The closest case to this one is Keane, where defendant Keane used his position as Chairman of the Finance Committee of the Chicago City Council to "induce" the passage of legislation and governmental land purchases that favored partnerships in which he had an interest. A closer look at Keane, however, reveals that the Seventh Circuit had stronger bases for upholding a mail fraud conviction in that case. First, the Seventh Circuit held that apart from the inducements, Keane profited from confidential information in which the City of Chicago had a property interest. Second, Keane's power to influence the passage of favorable legislation was greater than that possessed by the conspirators here. The government proved at Keane's trial that as Finance Chairman, Keane had effective control over requirements for reserve bids at City tax assessment auctions. See United States v. Keane, 522 F.2d 534, 540-41 (7th Cir. 1975). By contrast, the conspirators in this case were never sure that their efforts would result in favorable legislation. Third, Keane contacted "friends" who were in charge of discretionary purchases of properties for various governmental agencies, and persuaded them to buy land in which he had an interest at inflated prices. See id. at 541-44. The government never alleged or proved comparable actions in this case.

 This court concludes that the indictment charged nothing more (and nothing less) than the corruption of the legislative fact-gathering and law-making process, and not the taking of the State's property. The indictment insufficiently alleged mail fraud, and thus North and Walker would be entitled to relief under § 2255 if they were in federal custody today. This court now turns to the second element that is necessary before this court can issue a writ of coram nobis: whether North and the Estate of Walker are suffering lingering civil disabilities as a result of these convictions. As the court in Keane noted, there are many "substantial civil disabilities" that can attach to a criminal conviction. "These include loss of the rights to vote, hold occupational licenses (including law licenses), and bear arms; criminal convictions also may lead to enhanced penalties for future offenses." The court in Keane agreed that the writ of coram nobis was a proper means for a court to remove these disabilities. Keane, 852 F.2d at 203.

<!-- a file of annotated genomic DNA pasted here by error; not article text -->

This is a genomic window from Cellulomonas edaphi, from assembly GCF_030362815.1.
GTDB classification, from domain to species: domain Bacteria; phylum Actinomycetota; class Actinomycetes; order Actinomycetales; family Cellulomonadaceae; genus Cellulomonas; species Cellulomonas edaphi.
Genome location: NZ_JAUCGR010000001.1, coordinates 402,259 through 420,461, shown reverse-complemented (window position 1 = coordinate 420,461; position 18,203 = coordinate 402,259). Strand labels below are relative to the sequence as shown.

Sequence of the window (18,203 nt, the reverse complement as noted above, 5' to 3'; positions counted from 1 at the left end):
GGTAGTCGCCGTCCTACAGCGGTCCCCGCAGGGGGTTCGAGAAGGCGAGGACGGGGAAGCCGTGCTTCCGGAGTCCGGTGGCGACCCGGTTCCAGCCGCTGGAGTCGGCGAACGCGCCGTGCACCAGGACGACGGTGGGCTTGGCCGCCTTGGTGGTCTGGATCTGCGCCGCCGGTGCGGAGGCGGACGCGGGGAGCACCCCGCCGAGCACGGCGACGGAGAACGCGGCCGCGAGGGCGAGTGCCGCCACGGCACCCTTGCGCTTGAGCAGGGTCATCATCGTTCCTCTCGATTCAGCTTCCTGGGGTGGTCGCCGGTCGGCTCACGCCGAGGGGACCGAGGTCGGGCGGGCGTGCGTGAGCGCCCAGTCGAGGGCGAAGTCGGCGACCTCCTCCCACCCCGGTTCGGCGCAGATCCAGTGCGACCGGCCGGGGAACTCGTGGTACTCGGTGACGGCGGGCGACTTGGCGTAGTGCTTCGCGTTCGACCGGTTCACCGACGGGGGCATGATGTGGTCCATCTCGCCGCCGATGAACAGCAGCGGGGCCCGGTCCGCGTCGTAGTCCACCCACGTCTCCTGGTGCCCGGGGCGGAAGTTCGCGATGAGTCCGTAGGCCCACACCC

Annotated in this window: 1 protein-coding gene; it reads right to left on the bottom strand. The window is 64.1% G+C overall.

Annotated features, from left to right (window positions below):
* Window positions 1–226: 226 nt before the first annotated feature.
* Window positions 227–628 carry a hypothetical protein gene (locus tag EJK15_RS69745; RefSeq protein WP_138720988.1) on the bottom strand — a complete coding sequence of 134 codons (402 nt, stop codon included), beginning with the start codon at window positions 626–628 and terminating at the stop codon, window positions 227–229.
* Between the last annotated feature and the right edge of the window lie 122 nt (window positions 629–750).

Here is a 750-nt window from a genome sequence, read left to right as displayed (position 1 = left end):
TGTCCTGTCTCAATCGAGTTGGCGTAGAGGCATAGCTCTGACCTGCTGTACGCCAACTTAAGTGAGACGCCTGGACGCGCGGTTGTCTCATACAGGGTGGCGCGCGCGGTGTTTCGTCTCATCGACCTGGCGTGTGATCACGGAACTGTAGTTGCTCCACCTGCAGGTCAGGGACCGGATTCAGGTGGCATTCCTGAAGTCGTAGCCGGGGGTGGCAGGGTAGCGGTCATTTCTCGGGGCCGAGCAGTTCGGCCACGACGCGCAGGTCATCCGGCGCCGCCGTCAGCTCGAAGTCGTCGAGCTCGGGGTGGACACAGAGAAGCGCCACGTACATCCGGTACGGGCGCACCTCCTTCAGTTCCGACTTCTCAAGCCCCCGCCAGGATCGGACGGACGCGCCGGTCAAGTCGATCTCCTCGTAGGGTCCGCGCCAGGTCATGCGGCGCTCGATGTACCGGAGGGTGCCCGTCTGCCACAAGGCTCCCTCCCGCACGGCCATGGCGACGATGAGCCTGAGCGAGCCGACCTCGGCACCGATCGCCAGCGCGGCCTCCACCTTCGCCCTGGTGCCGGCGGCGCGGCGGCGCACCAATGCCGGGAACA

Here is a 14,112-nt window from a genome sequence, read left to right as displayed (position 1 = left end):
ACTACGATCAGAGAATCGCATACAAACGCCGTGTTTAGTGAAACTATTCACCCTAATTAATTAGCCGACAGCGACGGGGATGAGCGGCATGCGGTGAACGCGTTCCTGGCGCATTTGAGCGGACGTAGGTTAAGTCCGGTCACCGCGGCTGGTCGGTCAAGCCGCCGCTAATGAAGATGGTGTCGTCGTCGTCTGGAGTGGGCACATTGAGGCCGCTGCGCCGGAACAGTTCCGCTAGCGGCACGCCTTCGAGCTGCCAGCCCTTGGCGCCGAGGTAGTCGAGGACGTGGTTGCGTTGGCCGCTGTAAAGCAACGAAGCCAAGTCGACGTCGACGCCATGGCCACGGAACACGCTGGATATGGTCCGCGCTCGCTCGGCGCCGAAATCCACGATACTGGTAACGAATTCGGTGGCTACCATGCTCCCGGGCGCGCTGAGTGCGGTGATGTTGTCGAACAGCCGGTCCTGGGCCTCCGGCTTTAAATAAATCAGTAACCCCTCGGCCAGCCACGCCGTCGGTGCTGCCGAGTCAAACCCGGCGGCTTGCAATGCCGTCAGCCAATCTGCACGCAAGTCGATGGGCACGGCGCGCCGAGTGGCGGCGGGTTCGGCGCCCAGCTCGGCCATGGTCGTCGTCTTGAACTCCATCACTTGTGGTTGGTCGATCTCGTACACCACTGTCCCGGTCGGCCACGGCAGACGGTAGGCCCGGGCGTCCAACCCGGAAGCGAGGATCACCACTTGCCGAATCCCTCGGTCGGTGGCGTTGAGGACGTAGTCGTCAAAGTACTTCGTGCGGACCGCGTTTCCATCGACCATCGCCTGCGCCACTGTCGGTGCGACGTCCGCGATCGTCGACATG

Keane's counsel on his petition for a writ of coram nobis told the court that the 80-year-old Keane was no longer under any civil disability, and the court relied on this admission as one of its alternative reasons for denying issuance of the writ. Id. at 203-04, 206. North submits, however, that he is under several civil disabilities. See Ill.Rev.Stat. ch. 110-1/2, paras. 6-13(a), 9-1, 11-3(a), 11-5(a) (Smith-Hurd Ann. 1987) (impliedly excluding a person convicted of a felony from serving as an executor, administrator, or guardian in a probate matter); id. at ch. 108-1/2, paras. 2-156, 14-149 (prohibiting payment of state pension to former legislators or state employees who have been convicted of a felony arising out of their public service); id. at ch. 17, para. 1469(2) (convicted person may not obtain license for business of renting safety deposit vaults); id. at ch. 121, para. 307.9 (state police); id. at ch. 17, para. 5305(2) (license for financial planning/management business); id. at ch. 32, para. 360.7(4) (license for non-profit consumer credit counselling corporation); id. at ch. 8, para. 37-6(b) (director of Illinois Racing Board); id. at ch. 21, para. 64.10 (cemetery license); id. at ch. 24, para. 3-6-5 (appointment as auxilliary police officer); id. at para. 6-3-9 (election to certain municipal offices); id. at ch. 56-1/2, para. 242.2 (license for slaughtering, processing, raising, or breeding certain animals); id. at ch. 85, para. 2303 (license to run raffle).